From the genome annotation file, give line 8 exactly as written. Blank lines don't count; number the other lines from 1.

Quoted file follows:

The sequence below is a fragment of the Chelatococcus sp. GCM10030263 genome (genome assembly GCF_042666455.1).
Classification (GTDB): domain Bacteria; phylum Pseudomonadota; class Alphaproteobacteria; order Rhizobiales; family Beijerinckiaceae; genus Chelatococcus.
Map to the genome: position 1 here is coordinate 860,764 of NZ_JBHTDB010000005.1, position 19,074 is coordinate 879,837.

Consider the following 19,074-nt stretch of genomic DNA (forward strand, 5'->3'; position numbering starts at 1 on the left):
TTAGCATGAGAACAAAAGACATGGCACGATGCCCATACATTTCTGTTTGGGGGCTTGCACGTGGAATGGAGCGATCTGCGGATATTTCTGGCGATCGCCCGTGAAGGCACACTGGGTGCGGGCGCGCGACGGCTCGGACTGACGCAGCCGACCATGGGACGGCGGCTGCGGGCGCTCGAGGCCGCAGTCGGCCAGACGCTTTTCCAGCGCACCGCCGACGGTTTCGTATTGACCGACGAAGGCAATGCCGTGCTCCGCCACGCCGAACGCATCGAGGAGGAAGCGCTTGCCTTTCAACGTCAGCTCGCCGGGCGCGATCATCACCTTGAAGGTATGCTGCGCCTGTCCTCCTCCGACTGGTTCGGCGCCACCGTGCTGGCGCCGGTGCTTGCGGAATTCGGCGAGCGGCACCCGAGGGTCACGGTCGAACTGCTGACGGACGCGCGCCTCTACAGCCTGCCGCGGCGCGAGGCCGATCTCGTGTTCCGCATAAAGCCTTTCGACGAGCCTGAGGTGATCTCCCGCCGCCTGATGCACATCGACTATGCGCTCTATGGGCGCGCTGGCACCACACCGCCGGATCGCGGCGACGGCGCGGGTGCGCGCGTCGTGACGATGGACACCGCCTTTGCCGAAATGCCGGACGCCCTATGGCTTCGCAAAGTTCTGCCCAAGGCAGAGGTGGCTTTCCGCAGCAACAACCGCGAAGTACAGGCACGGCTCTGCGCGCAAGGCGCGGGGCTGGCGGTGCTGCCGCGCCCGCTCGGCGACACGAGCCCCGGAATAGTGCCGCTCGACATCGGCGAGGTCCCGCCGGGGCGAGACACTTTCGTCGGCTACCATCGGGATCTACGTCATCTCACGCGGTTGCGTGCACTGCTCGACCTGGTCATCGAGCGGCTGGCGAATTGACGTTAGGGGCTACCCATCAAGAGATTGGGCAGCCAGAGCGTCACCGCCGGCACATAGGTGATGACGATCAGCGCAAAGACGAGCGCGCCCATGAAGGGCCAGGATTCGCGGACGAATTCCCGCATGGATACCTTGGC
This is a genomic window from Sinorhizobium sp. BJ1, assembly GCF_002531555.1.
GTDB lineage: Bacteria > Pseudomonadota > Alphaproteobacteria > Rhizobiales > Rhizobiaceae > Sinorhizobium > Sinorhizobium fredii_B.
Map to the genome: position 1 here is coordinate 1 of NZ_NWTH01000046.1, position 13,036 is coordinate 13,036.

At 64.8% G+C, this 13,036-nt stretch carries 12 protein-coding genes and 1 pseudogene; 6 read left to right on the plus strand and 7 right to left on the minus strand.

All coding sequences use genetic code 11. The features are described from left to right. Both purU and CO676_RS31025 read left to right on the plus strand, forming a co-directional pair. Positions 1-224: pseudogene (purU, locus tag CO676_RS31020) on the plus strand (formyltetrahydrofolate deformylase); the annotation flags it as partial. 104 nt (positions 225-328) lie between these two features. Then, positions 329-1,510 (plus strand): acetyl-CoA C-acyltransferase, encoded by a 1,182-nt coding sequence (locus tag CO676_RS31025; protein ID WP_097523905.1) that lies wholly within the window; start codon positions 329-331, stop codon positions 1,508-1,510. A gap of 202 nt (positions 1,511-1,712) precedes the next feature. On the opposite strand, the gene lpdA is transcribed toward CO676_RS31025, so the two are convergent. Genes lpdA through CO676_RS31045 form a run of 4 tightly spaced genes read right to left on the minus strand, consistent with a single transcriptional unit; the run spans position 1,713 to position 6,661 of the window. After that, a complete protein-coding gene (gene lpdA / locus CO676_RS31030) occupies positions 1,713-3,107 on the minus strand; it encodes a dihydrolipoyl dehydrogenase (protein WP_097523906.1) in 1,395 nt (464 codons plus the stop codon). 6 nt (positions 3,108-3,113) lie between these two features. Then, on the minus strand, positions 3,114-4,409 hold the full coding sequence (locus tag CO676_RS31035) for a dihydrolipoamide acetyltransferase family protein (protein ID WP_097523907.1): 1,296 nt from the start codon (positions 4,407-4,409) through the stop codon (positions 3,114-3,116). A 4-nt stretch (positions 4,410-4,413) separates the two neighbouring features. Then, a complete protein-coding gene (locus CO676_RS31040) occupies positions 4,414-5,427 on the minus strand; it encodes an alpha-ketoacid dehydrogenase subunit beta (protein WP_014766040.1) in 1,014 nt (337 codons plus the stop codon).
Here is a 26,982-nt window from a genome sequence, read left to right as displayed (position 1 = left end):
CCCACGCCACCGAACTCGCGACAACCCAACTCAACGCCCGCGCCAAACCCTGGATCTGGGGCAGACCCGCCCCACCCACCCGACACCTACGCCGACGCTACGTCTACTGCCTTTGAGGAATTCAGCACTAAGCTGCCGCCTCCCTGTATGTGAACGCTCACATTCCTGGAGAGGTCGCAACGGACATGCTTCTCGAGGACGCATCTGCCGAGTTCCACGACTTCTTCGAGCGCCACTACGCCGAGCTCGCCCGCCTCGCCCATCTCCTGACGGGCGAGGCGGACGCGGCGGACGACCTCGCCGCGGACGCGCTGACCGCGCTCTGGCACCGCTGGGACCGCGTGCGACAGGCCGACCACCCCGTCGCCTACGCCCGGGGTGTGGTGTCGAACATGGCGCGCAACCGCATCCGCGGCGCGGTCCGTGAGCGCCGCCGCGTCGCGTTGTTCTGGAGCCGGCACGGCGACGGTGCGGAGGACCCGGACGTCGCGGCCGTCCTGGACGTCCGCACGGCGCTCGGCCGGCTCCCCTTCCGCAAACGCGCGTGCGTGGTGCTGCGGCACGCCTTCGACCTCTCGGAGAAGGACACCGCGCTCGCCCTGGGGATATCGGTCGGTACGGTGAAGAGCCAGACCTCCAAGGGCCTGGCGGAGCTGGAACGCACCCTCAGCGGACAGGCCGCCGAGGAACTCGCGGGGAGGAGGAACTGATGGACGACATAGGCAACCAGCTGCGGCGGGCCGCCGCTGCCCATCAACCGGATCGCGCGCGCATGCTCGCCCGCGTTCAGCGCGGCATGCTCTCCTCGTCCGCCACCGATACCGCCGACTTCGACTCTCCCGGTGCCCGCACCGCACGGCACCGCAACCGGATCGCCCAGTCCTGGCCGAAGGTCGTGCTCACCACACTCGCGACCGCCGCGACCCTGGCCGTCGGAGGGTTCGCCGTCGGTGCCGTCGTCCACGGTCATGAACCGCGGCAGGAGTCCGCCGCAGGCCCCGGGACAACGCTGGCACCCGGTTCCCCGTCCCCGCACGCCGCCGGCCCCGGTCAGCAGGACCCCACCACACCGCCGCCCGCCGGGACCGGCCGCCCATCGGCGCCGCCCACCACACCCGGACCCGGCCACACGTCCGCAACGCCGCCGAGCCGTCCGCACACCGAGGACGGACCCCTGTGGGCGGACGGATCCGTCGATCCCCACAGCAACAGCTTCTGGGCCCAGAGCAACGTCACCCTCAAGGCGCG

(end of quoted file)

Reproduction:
Map to the genome: position 1 here is coordinate 1 of NZ_NWTH01000046.1, position 13,036 is coordinate 13,036.